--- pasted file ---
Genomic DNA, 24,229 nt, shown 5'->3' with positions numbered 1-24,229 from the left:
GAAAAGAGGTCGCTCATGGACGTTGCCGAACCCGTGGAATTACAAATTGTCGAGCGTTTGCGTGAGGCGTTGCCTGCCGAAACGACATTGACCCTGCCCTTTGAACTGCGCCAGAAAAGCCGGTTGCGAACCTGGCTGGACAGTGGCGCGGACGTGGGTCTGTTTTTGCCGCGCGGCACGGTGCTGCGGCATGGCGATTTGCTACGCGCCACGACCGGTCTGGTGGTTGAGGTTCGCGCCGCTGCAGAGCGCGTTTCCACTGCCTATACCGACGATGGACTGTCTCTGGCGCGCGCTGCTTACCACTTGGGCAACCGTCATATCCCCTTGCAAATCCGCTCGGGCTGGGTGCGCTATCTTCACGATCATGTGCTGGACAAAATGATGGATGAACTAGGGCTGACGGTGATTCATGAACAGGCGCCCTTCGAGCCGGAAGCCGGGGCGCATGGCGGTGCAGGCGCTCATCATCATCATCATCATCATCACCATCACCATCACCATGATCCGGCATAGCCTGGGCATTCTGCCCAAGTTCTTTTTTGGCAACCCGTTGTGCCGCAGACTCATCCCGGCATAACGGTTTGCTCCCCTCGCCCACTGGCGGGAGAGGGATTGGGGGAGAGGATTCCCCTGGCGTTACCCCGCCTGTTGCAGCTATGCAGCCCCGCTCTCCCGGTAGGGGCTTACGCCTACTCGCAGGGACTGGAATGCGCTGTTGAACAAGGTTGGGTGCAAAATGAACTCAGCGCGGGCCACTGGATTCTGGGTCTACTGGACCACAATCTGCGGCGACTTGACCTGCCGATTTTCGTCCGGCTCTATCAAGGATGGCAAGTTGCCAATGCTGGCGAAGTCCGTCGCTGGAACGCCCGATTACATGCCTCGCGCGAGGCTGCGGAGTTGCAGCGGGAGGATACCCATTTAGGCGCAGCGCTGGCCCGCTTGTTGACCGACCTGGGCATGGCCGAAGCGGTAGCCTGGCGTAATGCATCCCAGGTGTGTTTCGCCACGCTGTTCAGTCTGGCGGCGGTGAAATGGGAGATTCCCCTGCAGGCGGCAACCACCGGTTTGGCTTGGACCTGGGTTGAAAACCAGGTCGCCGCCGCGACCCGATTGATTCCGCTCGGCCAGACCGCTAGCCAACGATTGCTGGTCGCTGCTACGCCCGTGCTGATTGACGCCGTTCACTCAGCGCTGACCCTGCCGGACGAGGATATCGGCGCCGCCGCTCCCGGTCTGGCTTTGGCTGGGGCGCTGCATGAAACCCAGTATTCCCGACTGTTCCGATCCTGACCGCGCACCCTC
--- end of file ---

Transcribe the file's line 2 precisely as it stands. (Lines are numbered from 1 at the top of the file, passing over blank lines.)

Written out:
GAAAAGAGGTCGCTCATGGACGTTGCCGAACCCGTGGAATTACAAATTGTCGAGCGTTTGCGTGAGGCGTTGCCTGCCGAAACGACATTGACCCTGCCCTTTGAACTGCGCCAGAAAAGCCGGTTGCGAACCTGGCTGGACAGTGGCGCGGACGTGGGTCTGTTTTTGCCGCGCGGCACGGTGCTGCGGCATGGCGATTTGCTACGCGCCACGACCGGTCTGGTGGTTGAGGTTCGCGCCGCTGCAGAGCGCGTTTCCACTGCCTATACCGACGATGGACTGTCTCTGGCGCGCGCTGCTTACCACTTGGGCAACCGTCATATCCCCTTGCAAATCCGCTCGGGCTGGGTGCGCTATCTTCACGATCATGTGCTGGACAAAATGATGGATGAACTAGGGCTGACGGTGATTCATGAACAGGCGCCCTTCGAGCCGGAAGCCGGGGCGCATGGCGGTGCAGGCGCTCATCATCATCATCATCATCATCACCATCACCATCACCATGATCCGGCATAGCCTGGGCATTCTGCCCAAGTTCTTTTTTGGCAACCCGTTGTGCCGCAGACTCATCCCGGCATAACGGTTTGCTCCCCTCGCCCACTGGCGGGAGAGGGATTGGGGGAGAGGATTCCCCTGGCGTTACCCCGCCTGTTGCAGCTATGCAGCCCCGCTCTCCCGGTAGGGGCTTACGCCTACTCGCAGGGACTGGAATGCGCTGTTGAACAAGGTTGGGTGCAAAATGAACTCAGCGCGGGCCACTGGATTCTGGGTCTACTGGACCACAATCTGCGGCGACTTGACCTGCCGATTTTCGTCCGGCTCTATCAAGGATGGCAAGTTGCCAATGCTGGCGAAGTCCGTCGCTGGAACGCCCGATTACATGCCTCGCGCGAGGCTGCGGAGTTGCAGCGGGAGGATACCCATTTAGGCGCAGCGCTGGCCCGCTTGTTGACCGACCTGGGCATGGCCGAAGCGGTAGCCTGGCGTAATGCATCCCAGGTGTGTTTCGCCACGCTGTTCAGTCTGGCGGCGGTGAAATGGGAGATTCCCCTGCAGGCGGCAACCACCGGTTTGGCTTGGACCTGGGTTGAAAACCAGGTCGCCGCCGCGACCCGATTGATTCCGCTCGGCCAGACCGCTAGCCAACGATTGCTGGTCGCTGCTACGCCCGTGCTGATTGACGCCGTTCACTCAGCGCTGACCCTGCCGGACGAGGATATCGGCGCCGCCGCTCCCGGTCTGGCTTTGGCTGGGGCGCTGCATGAAACCCAGTATTCCCGACTGTTCCGATCCTGACCGCGCACCCTC